Chin J Plant Ecol. 2018, 42 (11):  1082-1093.  doi:10.17521/cjpe.2018.0082
    Abstract ( 468 )   Full Text ( 46 )   PDF (3410KB) ( 389 )   Save
    Figures and Tables | References | Related Articles | Metrics

    Aims Temperature limit is the main cause of alpine treeline formation. Therefore, it is important to understand the response mechanisms of alpine treeline as well as their tree species under the global climate change. The present study focused on the spatio-temporal dynamics of treeline and ecological characteristics of the tree species in two treeline ecotones.
    Methods Two vertical belt-transect plots were established in each treeline ecotone of the Zheduo Mountain and Jianziwan Mountain of the eastern Qinghai-Xizang Plateau. Top and bottom of each transects were lain between species line and forest line, respectively. Detailed information of each tree species treeline, including species name, latitude, longitude, height, age, base diameter, and coordinates, was recorded accordingly.
    Important findings The temperatures of the two research areas have increased during the past 58 years. The precipitation has decreased slightly in both the Zheduo Mountain and Jianziwan Mountain. The age structure of Abies fabri from the Zheduo Mountain and A. squamata from the Jianziwan Mountain showed a reversed “J” shape curve and a bimodal shape, respectively. Within the two transects, due to the limitation of seed diffusion, the dominate species showed aggregated distributions at the small scale. At the large scale, A. fabri was aggregated at the Zheduo Mountain, while A. squanmata of the Jianziwan Mountain was randomly distributed due to the impact of surrounding environmental factors. Both tree height and base diameter decreased with the increase of elevation. The fir trees (Abies spp.) at the upper part of the treeline ecotone presented an allometric growth, whose height growth rate was higher than that of base growth, while the relationships between height growth and base growth were isometric at almost mid and lower part of the treeline ecotone. Compared with 10 years ago, there was no significant change at the position of treeline and tree species line of the Zheduo Mountain and the Jianziwan Mountain, neither of the tree density in the Jianziwan Mountain. However, the number of trees in the Zheduo Mountain increased by about 25%. Compared with 20 years ago, tree species lines of the Zheduo Mountain and Jianziwan Mountain were shifted upwards by 50 and 30 m, respectively. Besides, their treeline positions were increased by 75 and 40 m, respectively. Furthermore, the number of trees also increased significantly by 220% and 100%, respectively. Therefore, the treeline and its constructive species are mainly affected by temperature at the large spatio-temporal scale, while influenced by temperature and ambient environment at the small spatio-temporal scale.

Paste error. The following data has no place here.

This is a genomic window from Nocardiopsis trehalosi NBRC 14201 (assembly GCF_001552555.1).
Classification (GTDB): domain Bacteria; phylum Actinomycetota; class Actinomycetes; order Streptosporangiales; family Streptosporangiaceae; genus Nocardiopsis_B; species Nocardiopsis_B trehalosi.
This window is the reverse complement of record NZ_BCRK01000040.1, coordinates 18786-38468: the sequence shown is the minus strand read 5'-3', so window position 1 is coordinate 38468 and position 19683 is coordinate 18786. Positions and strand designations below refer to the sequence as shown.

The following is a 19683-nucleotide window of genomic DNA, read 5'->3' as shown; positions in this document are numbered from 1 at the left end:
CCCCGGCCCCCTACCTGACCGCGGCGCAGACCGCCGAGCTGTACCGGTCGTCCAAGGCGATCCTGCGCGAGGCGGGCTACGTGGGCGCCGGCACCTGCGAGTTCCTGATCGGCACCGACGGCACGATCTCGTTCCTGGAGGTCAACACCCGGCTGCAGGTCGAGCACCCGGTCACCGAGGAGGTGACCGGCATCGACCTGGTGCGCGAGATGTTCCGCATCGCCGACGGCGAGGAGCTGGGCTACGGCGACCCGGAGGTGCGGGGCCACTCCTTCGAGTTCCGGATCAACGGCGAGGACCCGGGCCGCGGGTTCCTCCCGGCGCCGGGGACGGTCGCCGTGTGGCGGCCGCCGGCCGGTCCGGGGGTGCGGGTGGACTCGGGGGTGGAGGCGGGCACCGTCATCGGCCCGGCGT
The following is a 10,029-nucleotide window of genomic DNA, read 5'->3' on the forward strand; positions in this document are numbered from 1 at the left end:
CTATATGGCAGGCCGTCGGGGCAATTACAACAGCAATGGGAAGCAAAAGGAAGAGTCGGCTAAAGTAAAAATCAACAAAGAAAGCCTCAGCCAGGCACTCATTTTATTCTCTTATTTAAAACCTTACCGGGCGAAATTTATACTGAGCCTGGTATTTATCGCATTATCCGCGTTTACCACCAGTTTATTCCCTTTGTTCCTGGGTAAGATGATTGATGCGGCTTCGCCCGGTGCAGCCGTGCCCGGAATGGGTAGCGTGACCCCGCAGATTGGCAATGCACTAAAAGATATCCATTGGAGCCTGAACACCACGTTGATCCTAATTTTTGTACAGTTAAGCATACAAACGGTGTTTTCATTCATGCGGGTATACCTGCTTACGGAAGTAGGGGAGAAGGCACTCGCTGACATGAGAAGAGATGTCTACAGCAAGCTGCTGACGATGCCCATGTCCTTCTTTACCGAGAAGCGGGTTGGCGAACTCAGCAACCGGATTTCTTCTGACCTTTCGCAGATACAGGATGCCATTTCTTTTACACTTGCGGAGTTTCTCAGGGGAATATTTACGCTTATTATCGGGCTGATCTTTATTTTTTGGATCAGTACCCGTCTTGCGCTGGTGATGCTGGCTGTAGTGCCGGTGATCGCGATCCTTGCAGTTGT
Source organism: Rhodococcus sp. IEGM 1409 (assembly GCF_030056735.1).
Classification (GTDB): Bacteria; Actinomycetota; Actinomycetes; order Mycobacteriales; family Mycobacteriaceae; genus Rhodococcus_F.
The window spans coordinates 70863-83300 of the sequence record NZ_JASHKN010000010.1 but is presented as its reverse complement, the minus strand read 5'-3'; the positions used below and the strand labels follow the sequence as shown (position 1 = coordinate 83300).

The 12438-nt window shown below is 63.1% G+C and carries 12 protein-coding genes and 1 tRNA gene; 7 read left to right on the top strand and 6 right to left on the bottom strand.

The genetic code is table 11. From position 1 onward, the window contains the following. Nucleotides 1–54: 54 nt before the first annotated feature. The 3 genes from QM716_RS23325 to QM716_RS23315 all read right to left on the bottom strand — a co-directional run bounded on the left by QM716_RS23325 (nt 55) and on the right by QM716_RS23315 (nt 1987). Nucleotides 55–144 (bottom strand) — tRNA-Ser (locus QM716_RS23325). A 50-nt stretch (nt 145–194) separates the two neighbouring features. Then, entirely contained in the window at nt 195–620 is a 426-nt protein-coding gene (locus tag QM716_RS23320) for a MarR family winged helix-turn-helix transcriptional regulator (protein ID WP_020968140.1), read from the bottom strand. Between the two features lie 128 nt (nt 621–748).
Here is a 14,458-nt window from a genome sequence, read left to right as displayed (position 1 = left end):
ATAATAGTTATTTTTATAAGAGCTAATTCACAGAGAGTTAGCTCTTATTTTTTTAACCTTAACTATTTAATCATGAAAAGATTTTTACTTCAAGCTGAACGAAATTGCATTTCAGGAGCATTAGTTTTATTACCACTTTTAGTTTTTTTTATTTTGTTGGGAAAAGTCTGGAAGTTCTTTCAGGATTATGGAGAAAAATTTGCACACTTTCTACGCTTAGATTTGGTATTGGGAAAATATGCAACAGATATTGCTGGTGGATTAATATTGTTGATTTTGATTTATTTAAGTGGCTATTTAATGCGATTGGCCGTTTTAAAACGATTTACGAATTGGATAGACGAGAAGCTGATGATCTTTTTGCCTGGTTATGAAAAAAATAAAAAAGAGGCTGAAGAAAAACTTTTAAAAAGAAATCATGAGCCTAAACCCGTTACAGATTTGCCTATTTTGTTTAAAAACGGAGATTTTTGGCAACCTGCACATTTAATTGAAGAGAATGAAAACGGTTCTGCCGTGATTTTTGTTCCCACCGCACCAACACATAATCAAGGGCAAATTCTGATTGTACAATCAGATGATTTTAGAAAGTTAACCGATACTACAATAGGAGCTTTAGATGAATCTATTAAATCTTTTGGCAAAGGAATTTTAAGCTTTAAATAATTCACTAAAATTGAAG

Variations of root traits in three Xizang grassland communities along a precipitation gradient
    ZHOU Wei, LI Hong-Bo, ZENG Hui
    Chin J Plant Ecol. 2018, 42 (11):  1094-1102.  doi:10.17521/cjpe.2018.0140
    Abstract ( 521 )   Full Text ( 31 )   PDF (1188KB) ( 261 )   Save
    Figures and Tables | References | Related Articles | Metrics

    Aims Root functional traits and their variations mediate coexistence and adaptive strategy of plant species. Yet, strong environmental constraints may induce convergence of root traits among different plant species. To study the variations of root traits and clarify the diverse adaptive strategies across plant species, we sampled three alpine grasslands along a precipitation gradient in the Xizang Plateau.
    Methods In three grassland communities along a precipitation gradient: Nagqu, Baingoin and Nyima from east to west of Xizang Plateau, we collected 22 coexisting plant species and measured three key root traits: 1st-order root diameter, 1st-order lateral root length and root branch intensity.